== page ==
Monday, September 7, 2015

Colorful stories

published at The Standard, 15 June 2015
This time, there is buzz about a foundling.
Imagine the drama in all that—a baby abandoned on the doorstep of a church in the province, becoming president after nearly 50 years. What are the chances, after all, that the baby would end up being adopted by a celebrity couple with the means to send her to good schools, both in the capital and abroad?
How much of a coincidence it would be if that same baby would end up topping the senatorial race, proving her mettle on the Senate floor, and then emerging as one of the top picks for the next chief executive of the land?
Her biological parents, who left her at the church that day for reasons known only to them, must be watching the news now with mixed emotions—pride, in how far their baby has come despite the odds,  and perhaps regret as they wonder if she would have beaten the odds anyway had they raised her on their own.
The next few months will be worth watching as we follow this foundling’s political journey. If her path  does take her to Malacañang, would succeeding events confirm that her life story is remarkable, indeed, the stuff of legend?
* * *
This is the first foundling we’ve had in top leadership, but she is not the first archetype.
Throughout our 117 years of history as an independent nation, we’ve had several leaders, some of whom were preceded by their reputation.
We have had the poor boy from the barrios, the brilliant young lawyer, the housewife untainted by any scandal, the shrewd general, the action star whose heart bleeds for the poor, and the son of democracy icons. There could also be the man persecuted by the elite because of the color of his skin.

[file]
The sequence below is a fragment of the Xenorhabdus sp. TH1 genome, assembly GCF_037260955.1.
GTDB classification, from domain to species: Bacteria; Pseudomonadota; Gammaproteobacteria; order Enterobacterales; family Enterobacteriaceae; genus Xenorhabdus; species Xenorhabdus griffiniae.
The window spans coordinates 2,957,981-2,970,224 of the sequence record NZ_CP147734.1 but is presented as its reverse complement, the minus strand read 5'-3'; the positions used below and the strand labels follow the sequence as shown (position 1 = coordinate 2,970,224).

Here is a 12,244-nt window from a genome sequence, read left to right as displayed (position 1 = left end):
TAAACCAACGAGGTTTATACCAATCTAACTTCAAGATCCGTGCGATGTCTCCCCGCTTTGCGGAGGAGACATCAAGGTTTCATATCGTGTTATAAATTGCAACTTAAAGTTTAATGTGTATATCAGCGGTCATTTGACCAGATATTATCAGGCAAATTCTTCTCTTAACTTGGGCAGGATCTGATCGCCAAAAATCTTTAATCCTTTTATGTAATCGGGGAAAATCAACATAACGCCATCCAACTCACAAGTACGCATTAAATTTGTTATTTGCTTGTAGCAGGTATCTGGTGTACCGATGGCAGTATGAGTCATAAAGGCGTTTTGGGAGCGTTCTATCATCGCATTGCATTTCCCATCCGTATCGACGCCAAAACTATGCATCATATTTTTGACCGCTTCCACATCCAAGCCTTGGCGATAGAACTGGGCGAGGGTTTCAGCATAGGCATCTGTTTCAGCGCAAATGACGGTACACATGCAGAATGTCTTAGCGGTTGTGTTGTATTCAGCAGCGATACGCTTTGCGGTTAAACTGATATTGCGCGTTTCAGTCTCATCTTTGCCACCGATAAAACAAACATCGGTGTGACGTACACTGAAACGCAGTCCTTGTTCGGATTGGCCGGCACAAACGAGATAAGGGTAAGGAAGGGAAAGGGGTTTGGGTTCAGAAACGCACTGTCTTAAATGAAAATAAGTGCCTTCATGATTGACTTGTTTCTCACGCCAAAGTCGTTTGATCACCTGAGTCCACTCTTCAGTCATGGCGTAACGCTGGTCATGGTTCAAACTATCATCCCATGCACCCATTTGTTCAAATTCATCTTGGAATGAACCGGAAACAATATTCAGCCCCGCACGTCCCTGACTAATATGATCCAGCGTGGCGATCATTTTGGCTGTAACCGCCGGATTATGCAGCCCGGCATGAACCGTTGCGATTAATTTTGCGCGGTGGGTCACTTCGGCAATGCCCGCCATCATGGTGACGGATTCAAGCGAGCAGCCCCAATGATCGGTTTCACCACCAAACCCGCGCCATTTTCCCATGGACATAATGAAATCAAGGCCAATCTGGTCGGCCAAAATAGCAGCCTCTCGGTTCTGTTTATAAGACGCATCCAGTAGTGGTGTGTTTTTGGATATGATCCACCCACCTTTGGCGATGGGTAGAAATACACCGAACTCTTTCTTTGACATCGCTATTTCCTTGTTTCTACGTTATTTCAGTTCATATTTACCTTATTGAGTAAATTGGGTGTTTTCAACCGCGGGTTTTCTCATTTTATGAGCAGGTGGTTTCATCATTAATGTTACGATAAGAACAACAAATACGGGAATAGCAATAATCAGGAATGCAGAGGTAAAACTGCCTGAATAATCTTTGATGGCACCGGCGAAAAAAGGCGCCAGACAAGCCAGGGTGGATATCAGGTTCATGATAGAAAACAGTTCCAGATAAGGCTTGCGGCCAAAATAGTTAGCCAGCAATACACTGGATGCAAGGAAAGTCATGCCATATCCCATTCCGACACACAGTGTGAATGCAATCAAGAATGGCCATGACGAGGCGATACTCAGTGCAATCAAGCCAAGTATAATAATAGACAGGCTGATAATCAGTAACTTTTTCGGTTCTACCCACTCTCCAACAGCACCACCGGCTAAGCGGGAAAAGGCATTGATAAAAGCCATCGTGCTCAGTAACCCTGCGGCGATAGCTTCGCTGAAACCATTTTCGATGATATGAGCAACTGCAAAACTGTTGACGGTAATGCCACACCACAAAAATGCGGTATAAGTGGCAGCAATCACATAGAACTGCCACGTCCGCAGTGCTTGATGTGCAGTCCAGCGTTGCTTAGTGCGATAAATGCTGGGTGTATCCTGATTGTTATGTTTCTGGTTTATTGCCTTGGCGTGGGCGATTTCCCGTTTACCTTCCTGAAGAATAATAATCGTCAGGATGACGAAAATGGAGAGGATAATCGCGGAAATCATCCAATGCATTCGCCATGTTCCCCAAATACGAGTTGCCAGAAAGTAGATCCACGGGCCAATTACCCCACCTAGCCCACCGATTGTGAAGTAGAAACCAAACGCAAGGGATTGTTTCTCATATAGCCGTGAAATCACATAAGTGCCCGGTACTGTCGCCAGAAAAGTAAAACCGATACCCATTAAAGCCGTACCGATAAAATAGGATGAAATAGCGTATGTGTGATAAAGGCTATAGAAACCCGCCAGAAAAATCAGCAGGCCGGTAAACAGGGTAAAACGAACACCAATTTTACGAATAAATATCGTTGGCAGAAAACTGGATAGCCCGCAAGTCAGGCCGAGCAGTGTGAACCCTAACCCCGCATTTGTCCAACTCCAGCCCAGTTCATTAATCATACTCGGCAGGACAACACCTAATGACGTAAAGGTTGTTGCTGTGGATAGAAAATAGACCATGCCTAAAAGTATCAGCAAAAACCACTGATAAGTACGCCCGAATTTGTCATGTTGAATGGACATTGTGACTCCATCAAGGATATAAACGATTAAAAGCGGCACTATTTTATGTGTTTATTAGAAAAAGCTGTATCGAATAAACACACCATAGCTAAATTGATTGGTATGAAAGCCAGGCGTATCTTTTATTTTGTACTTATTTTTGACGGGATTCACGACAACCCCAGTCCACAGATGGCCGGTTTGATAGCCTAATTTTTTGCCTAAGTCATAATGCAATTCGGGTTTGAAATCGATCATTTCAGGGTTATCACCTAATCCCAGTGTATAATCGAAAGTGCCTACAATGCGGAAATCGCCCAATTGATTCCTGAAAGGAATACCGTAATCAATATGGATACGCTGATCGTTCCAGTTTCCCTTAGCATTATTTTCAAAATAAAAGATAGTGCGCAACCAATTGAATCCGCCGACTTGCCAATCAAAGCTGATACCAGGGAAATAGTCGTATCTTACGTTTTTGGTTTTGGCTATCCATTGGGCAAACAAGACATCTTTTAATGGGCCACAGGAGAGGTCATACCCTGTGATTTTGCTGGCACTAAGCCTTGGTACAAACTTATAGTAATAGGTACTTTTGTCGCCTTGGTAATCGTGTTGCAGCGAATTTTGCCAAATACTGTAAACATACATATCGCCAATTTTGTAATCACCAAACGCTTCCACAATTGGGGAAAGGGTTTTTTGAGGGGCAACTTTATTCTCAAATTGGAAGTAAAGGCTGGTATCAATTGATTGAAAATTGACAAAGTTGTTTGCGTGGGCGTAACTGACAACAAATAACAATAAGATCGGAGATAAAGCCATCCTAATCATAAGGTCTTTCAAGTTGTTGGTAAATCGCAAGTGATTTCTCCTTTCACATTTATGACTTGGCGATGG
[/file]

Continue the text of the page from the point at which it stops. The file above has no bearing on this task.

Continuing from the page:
We have had varying success with these choices, no doubt. But given the increasing influence of social media and other, more effective means of reaching out to voters, the battle for the hearts and minds of people has become an exercise in packaging or branding. Thus the danger of superficiality.
No doubt, a “product” with an interesting, even compelling, personal history is so much easier to sell than somebody perceived to be square, no matter how competent, seasoned, experienced, diligent and clean.
This is not to say however that we should junk outright anybody with a colorful background. It is only, after all, a matter of public relations savvy.  This is what makes politics in the Philippines entertaining, and why the terms of officials are often seen as the time in between elections, rather than elections creating breaks between tenure.
The challenge is to look for more, and ask for more -- because we deserve more than catchy lines and glossy packaging.
It is naive and irresponsible for the public to assume that just because a politician comes with an interesting back story, the story already guarantees good performance on the job. This thinking is what has brought us trouble many times before.
Elections are popularity contests, sure, but here where the stakes are high, we should consider both the package—and what’s actually inside.

adellechua@gmail.com

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